Ask the Beer Fox - Is Bud Safe for Celiacs ?
Question: I have had celiac disease(CD) since 1996 and didn’t drink beer for years. I started calling companies to complain and this is a direct quote from Budweiser:
“Our beer is gluten free. Its primary ingredient is rice and the barley that is used in brewing is turned into amino acids during the brewing process and our scientists have been unable to detect any gluten. We suggest you contact your doctor or the CSA (Celiac Sprue Association).” My doctor doesn’t see a problem but the CSA says all beer has gluten in it.
I drink Bud Light with no problems. The gluten-free brewing companies have a good story they publish every time I mention it on the celiac network saying: “Budweiser does not pass the E1a test for gluten or they add barley to it.” They have almost everyone brainwashed because it is a good business to sell beer for $43.00 a case.
What I am looking for is the honest, unbiased facts. Can you help?
Charlie in Charleston, South Carolina, USA
Beer Fox Answer: Celiac Disease was once thought to be a rare disease. Recently, more sophisticated tests and superior research indicate that it is, in fact, more widespread than it was thought to be. Estimates indicate that, in the United States, 1 in 133 have Celiac Disease, also known as Gluten Intolerance, Celiac Sprue, Nontropical Sprue, or Gluten-sensitive Enteropathy.
At present, the reasons why some people contract Celiac Disease are not clearly understood. Researchers are doggedly searching for significant discoveries concerning this condition, and information is being disseminated to doctors and pathologists on an ongoing basis. There is a strong link that indicates that CD may be genetic.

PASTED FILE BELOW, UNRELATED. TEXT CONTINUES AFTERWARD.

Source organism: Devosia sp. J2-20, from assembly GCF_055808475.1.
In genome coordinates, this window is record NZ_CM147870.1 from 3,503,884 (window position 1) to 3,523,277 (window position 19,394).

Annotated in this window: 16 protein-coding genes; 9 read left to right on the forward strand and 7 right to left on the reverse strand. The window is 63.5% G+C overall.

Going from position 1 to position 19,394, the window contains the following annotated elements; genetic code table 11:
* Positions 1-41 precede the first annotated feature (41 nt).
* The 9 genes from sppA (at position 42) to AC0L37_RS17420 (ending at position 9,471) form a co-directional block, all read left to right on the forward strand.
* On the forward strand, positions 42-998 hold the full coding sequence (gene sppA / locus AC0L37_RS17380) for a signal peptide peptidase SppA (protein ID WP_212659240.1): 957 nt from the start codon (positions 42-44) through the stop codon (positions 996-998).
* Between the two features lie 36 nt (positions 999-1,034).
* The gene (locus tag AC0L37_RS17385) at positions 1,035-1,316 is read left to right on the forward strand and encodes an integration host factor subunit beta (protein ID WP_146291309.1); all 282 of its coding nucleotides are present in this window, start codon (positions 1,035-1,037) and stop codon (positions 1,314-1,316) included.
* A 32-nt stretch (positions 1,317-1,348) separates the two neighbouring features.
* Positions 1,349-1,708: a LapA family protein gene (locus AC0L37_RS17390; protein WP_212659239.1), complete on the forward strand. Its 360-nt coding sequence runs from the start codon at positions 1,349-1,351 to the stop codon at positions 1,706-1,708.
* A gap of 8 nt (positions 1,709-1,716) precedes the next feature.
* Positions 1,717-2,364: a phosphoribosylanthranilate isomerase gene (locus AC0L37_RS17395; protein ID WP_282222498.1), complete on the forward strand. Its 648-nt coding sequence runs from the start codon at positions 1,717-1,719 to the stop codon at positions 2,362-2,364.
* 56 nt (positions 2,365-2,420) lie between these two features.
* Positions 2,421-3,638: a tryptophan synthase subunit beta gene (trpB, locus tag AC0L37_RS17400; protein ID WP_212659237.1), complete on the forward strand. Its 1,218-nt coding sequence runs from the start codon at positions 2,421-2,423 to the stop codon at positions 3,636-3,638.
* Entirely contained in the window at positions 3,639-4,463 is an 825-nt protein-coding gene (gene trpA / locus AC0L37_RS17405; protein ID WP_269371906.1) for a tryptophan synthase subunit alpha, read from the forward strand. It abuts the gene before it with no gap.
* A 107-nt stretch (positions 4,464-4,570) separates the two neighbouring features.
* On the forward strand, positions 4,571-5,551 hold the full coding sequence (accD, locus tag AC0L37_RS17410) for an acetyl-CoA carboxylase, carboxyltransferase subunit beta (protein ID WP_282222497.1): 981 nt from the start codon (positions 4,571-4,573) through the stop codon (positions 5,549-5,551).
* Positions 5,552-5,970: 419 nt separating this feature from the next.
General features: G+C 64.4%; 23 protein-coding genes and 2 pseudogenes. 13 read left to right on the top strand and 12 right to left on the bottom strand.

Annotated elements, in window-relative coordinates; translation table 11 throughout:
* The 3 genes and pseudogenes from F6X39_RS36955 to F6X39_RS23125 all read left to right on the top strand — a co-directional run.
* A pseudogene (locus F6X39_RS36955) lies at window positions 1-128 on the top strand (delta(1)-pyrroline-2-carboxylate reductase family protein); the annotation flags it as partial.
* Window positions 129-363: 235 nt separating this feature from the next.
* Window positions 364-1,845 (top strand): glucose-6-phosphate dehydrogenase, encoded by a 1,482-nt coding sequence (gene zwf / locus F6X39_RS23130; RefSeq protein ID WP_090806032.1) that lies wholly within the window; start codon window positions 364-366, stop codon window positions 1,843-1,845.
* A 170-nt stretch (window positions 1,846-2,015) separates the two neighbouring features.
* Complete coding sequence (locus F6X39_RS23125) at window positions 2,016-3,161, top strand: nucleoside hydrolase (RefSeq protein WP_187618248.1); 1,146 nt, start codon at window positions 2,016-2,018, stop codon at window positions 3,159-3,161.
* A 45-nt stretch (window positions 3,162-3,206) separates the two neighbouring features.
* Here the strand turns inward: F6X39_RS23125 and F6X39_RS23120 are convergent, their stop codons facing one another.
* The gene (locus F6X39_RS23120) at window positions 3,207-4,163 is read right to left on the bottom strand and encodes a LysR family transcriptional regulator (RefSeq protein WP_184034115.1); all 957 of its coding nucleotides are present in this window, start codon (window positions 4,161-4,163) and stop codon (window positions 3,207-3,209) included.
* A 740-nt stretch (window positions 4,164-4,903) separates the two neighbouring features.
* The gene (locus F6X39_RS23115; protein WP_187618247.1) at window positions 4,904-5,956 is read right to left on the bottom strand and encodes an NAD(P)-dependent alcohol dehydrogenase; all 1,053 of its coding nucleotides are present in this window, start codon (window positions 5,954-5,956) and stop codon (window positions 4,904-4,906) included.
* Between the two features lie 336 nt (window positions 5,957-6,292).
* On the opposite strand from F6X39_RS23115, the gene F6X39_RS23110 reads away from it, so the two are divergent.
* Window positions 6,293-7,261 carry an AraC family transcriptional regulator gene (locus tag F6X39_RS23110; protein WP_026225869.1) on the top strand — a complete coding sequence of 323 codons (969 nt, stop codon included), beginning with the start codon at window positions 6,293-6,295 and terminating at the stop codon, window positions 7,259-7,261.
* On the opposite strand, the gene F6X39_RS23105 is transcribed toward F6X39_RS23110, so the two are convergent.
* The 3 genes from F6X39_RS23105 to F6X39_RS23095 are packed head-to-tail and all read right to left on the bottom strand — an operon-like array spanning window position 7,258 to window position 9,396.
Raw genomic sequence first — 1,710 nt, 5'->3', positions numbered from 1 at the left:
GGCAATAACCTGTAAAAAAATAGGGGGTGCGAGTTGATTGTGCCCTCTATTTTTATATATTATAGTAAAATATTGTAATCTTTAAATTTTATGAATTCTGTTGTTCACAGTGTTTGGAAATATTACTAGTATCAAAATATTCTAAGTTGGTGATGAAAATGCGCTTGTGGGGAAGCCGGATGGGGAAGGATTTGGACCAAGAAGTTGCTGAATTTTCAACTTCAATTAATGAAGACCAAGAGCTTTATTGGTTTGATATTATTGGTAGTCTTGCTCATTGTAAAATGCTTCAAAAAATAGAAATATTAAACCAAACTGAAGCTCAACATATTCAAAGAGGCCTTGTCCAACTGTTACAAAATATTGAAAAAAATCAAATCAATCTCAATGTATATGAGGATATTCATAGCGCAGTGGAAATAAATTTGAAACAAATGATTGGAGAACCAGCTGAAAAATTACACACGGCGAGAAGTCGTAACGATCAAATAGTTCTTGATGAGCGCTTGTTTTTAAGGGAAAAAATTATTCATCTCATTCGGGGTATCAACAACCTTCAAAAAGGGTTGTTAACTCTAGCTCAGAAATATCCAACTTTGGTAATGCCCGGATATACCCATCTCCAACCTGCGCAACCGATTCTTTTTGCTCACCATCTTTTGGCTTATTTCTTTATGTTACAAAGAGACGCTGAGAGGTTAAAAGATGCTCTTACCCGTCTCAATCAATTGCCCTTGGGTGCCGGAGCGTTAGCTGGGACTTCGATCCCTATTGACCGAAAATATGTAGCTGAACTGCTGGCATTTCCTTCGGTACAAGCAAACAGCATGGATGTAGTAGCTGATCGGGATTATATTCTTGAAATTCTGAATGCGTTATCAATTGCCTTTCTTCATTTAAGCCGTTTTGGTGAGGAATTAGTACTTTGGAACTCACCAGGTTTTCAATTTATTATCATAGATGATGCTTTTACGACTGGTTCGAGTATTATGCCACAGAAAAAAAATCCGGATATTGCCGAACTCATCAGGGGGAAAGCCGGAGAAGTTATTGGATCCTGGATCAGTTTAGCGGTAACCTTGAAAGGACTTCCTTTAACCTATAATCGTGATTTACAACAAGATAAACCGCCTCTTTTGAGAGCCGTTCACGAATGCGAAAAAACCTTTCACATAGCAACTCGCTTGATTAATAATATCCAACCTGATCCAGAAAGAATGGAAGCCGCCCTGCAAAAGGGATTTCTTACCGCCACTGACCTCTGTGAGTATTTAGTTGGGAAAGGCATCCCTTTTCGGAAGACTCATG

Clearly, the person diagnosed with Celiac Disease is faced with the lifelong challenge of being aware of everything he or she ingests, while avoiding foods that are known to contain gluten, a protein found in barley, wheat, rye, spelt, oats, kamut and triticale.
Although brewers are chemists, they are not pathologists. While Budweiser and the makers of distilled liquors are willing to make the statement that their products are “rendered gluten-free through processing” because “the barley that is used in brewing is turned into amino acids during the brewing process,” these scientists cannot make the statement that their products are acceptable for the diet of those diagnosed with Celiac Disease.
Research indicates that “the E1A proteins are proline rich, acidic, and localized in the nucleus…The extreme heat stability of bacterially produced E1A protein, which retains significant transcriptional activation activity even after boiling for five minutes, suggests that either E1A can readily refold to an active conformation, or that E1A can function as a random coil…”
“In human cells, E1A stimulates the degradation of both cellular and viral DNA in the infected cell and results in enhanced cytopathic effect resembling programmed cell death or apoptosis. Apoptosis is an active process by which the cell directs its own destruction…”
In other words, there is no proof that the conversion of grain proteins into amino acids during the brewing process renders them harmless to the Celiac. The proteins that affect the Celiac may retain the code that instructs the body to destroy or atrophy the villi of the small intestines.
Many patients want to rationalize that they can continue to be exposed to “normal beverages” when they receive statements (such as you have) from the manufacturers of these products. The problem is that, while the statement might be technically true, it does not address the underlying connection between grain products and Celiac Disease.
One additional note: Grains generate a high level of airborne dust. The barley that is introduced into Budweiser may generate airborne cells that can settle back into the processed beer.
To assure the most effective treatment of Celiac disease, the CSA recommends zero tolerance. Although 100% gluten-free craft beer may be higher priced than Budweiser, the long-term results will be well worth the price.
For books on the Gluten Free lifestyle, view: Gluten Free Book List
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